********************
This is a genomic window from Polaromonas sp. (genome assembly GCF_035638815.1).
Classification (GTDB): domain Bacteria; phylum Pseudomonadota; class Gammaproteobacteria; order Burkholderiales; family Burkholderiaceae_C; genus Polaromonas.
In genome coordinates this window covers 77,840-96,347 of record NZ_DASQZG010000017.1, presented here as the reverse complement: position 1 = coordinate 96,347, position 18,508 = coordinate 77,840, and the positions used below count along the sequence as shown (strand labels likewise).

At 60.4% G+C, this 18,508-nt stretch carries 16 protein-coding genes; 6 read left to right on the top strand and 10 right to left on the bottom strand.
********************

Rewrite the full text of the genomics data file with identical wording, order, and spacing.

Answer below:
This is a genomic window from Polaromonas sp. (genome assembly GCF_035638815.1).
Classification (GTDB): domain Bacteria; phylum Pseudomonadota; class Gammaproteobacteria; order Burkholderiales; family Burkholderiaceae_C; genus Polaromonas.
In genome coordinates this window covers 77,840-96,347 of record NZ_DASQZG010000017.1, presented here as the reverse complement: position 1 = coordinate 96,347, position 18,508 = coordinate 77,840, and the positions used below count along the sequence as shown (strand labels likewise).

At 60.4% G+C, this 18,508-nt stretch carries 16 protein-coding genes; 6 read left to right on the top strand and 10 right to left on the bottom strand.